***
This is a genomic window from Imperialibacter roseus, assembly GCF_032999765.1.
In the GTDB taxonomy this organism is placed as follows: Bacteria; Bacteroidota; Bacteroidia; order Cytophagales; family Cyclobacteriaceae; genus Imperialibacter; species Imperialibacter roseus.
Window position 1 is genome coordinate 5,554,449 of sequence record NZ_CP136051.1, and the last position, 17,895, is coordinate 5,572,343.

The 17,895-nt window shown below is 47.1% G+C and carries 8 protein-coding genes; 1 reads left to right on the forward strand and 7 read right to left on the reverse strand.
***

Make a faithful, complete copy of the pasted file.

This is a genomic window from Imperialibacter roseus, assembly GCF_032999765.1.
In the GTDB taxonomy this organism is placed as follows: Bacteria; Bacteroidota; Bacteroidia; order Cytophagales; family Cyclobacteriaceae; genus Imperialibacter; species Imperialibacter roseus.
Window position 1 is genome coordinate 5,554,449 of sequence record NZ_CP136051.1, and the last position, 17,895, is coordinate 5,572,343.

The 17,895-nt window shown below is 47.1% G+C and carries 8 protein-coding genes; 1 reads left to right on the forward strand and 7 read right to left on the reverse strand.